This was finale was pretty boring until... RUBY!!! Now it was all fake as hell. I swear I've seen that scene in so many Disney/Hallmark/Lifetime movies but I don't care. I love the twist of Everlasting having a genuine Cinderella fairytale happy ending.

But yeah, it was a real boring episode. Coleman and Yael are two of the lamest TV villains ever. They could not have telegraphed Jeremy intervening any harder and even when it did happen, I wasn't sure what the hell he'd actually done. What was that? If we were going to end on romance and tragedy, make it romance and tragedy. Not cliched fairytale ending dialogue and then... bleh. It felt limp. This was a very limp finale, like they didn't even bother to fight to justify a season 3.

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I just taped it and fast forwarded to the end. Are we supposed to think Jeremy tampered with the car to save Rachel?

On my second watch (of the end, just from Ruby coming back before I deleted it from the DVR), yes, I think so. Nothing else makes sense for how he could have gotten their car to crash without leaving the set. Though I'm not sure the timeline checks out. Still, I don't believe Jeremy has some secret survivalists buddies who could put booby traps in the road. Chet, maybe, but not Jeremy.

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You can tell SGS took over after the second episode when the other show-runner left because the stories became scattered, none of the characters were flushed out

It was a very strange thing that happened. It was like they assigned everyone's roles but they didn't cooperate. Except... they're fictional characters so they do whatever the script says. They could have been more layered but there's no reason they couldn't have fallen into their stereotypes. These characters just made the most random choices.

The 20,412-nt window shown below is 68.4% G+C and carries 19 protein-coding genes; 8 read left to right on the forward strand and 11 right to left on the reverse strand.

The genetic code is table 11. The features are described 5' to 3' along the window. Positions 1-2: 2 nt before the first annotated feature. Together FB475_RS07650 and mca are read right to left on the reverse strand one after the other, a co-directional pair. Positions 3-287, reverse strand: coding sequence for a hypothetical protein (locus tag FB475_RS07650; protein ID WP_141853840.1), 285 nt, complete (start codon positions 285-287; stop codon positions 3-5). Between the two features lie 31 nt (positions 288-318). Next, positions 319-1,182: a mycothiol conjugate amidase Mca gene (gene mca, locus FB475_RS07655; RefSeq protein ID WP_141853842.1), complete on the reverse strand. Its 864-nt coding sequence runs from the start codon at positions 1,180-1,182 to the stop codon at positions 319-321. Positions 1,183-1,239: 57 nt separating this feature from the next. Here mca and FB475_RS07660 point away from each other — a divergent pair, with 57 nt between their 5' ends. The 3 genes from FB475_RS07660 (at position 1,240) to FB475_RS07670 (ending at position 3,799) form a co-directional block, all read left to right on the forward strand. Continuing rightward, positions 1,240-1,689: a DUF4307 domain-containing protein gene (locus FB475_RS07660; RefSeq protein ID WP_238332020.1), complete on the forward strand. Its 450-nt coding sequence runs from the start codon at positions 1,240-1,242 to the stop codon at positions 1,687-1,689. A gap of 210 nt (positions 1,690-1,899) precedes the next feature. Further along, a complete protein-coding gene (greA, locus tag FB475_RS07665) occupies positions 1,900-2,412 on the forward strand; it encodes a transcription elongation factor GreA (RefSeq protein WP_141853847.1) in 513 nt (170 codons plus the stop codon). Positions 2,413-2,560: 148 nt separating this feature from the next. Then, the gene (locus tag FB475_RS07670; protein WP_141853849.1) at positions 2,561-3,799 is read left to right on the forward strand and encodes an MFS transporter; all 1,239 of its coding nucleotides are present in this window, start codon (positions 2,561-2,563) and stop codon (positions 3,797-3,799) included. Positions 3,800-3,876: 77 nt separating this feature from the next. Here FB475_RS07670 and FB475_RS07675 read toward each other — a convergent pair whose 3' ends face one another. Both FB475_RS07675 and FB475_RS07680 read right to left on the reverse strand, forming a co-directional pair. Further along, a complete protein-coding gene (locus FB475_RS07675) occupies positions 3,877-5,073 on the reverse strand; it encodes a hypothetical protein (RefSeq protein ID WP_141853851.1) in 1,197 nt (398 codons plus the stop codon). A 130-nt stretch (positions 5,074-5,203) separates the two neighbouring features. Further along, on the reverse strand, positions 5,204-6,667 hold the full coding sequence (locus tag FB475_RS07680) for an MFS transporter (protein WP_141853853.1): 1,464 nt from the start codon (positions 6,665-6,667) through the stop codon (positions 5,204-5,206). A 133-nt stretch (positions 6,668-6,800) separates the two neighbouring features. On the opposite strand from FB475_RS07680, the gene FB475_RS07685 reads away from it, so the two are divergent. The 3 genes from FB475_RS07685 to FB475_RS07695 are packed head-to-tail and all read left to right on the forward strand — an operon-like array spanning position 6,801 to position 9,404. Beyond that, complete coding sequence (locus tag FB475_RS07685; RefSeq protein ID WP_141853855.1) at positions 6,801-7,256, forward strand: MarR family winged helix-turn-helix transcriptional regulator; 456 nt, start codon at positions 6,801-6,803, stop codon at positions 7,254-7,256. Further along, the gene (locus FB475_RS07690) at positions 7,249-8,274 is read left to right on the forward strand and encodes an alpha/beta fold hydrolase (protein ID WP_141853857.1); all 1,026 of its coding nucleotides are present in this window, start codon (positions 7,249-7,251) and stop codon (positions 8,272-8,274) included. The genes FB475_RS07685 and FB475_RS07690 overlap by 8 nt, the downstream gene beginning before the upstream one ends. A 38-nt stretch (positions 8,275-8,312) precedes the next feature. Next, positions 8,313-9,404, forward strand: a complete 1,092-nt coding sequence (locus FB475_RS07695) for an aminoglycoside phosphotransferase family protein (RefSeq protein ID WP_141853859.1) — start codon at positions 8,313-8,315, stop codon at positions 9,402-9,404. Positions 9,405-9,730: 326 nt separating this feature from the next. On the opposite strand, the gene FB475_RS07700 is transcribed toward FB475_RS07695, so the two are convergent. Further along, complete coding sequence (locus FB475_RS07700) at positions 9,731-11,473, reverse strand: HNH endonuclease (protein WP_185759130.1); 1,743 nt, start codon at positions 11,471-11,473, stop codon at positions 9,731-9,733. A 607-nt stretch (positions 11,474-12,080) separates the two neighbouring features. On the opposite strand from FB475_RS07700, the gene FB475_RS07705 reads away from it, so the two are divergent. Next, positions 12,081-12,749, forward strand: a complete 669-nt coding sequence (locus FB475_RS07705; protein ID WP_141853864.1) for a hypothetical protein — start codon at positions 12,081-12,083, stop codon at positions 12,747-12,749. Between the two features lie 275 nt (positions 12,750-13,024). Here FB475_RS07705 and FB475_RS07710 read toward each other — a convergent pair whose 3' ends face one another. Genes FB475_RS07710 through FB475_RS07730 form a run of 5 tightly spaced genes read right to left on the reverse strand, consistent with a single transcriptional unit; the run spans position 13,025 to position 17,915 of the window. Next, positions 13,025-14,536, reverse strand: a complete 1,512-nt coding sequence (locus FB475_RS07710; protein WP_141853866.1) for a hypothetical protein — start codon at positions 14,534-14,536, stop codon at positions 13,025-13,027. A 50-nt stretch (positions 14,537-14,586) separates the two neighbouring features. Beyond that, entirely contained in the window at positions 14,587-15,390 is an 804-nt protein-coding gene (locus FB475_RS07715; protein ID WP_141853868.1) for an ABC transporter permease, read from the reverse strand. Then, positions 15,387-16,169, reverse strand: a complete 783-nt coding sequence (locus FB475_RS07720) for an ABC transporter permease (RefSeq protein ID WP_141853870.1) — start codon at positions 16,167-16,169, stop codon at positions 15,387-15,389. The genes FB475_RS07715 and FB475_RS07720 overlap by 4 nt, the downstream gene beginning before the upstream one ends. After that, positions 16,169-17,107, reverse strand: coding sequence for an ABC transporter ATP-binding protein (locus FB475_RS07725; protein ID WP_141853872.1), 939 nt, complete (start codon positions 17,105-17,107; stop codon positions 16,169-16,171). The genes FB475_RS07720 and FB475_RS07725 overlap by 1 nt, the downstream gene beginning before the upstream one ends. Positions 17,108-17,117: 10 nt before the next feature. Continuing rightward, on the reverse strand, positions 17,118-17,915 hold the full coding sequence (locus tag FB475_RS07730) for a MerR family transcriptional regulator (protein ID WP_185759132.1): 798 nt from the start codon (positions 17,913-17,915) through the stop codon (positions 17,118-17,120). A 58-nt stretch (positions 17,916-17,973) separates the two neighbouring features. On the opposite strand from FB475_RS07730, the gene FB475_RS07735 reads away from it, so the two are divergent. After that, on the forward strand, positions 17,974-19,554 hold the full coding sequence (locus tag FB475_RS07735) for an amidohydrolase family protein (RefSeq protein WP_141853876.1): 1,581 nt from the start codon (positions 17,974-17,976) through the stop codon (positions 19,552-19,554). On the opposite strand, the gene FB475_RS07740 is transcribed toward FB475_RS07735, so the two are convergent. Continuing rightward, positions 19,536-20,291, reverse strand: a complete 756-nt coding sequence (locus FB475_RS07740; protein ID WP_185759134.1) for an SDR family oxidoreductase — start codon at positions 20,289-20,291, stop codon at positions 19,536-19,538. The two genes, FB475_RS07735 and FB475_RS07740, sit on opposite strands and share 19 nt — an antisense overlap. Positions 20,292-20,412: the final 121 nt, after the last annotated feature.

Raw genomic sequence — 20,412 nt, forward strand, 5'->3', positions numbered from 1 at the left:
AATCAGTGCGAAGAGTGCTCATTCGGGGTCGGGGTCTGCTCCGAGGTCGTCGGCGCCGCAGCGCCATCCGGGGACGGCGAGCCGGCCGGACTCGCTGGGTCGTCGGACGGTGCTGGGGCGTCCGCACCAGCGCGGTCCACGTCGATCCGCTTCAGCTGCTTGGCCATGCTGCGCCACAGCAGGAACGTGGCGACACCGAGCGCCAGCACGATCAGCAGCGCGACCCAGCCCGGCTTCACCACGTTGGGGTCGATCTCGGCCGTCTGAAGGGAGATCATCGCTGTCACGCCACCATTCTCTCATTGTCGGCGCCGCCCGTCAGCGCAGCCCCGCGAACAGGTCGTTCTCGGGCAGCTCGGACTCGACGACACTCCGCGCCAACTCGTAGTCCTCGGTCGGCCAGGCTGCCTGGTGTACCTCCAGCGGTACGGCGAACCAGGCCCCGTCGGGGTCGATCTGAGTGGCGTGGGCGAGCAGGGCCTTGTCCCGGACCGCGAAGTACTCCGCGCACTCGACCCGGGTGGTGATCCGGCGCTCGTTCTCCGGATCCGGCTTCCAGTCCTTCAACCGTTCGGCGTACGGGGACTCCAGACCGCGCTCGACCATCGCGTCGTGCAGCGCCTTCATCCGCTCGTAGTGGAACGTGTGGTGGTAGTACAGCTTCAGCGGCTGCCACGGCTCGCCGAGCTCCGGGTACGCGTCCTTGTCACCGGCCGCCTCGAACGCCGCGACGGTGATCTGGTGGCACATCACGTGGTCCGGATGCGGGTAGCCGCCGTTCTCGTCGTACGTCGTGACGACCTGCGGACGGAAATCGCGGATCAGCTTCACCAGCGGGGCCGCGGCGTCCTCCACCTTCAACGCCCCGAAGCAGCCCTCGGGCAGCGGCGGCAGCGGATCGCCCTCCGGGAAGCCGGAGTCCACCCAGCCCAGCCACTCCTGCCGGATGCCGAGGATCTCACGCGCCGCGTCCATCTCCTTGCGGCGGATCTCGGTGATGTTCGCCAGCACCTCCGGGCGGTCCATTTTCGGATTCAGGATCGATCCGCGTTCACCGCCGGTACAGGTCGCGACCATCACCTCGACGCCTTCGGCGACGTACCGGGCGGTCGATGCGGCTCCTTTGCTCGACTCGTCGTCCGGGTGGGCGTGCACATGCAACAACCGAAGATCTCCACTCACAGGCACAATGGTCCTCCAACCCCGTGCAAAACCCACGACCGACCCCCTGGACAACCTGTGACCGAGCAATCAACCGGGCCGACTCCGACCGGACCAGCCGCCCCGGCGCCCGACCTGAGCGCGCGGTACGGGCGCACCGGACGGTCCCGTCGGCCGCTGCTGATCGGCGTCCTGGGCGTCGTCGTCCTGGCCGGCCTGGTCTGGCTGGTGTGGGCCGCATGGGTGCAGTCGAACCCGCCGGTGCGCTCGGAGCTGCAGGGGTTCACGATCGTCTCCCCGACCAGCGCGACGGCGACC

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Based on the episode title and the *repeated* references to explosions and fire and whatnot, I was expecting the mansion to blow up in a big boom and fireball. I am disappoint.

They couldn't. Devious Maids did it already.

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 If this had been a different, cleaner, better-shaped season, I would have loved the Darius/Ruby ending. We don't have the heartstrings left to pull, though, because Unreal sliced them off episodes ago. True love means nothing on this show, so the true love poor/happy ending lacks the emotional impact it should have carried. 

THIS. You need to earn your sappy ending. I still liked seeing Ruby come back because she was one of the few compelling actors/characters but that didn't mean it worked the way they wanted it to.

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I thought the car accident at the end was lame.  I expected Rachel to whip out the pictures of her bruises after Jeremy attacked her and claim to the reporters that Coleman was the one who attacked her and that, as her boss, he coerced her into sex.  The public might forgive him for faking a documentary, but hitting a woman who worked for him and sexually harassing her would be less likely to be forgiven by his liberal (I assume) fans.  I felt like actual murder was jumping the shark.

OH MY GOD. I think you win for the darkest timeline. Though given how they mishandled race this season, I don't think I would want them to delve into rape and physical/sexual abuse and false reports/not reporting crimes more than they have this season.

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The only way that her story makes any sense is if she had briefly worked in journalism, but hadn't managed to get a career in it and was shopping this exposé to various outlets. Or she was in witness protection. Or the idiots at Everlasting didn't know how to Google or check Facebook, Twitter, or Instagram. 

Piecing some things together, I think she told Coleman something about an editor so she doesn't sound freelance. But Rachel mentioned something about a tabloid. If I'm being extremely generous maybe she wrote under a pseudonym at a shitty tabloid rag while waiting for the big break to really prove herself and get hired to a reputable publication.

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If anyone on Unreal had any sense, they would make Tiffany the bachelorette next season.

I was with you until this. No Tiffany. Please someone more interesting. PLEASE.

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I guess they want the viewer to be able to follow what's going on in Rachel's head, but it gets to the point where it's laughable that anyone buys it. It's always the same thing - she rambles, she throws the word "like" into every sentence, and Shiri does this thing were her eyes frantically dart all over the place as though she's losing her mind. Whoever is making this happen needs to stop.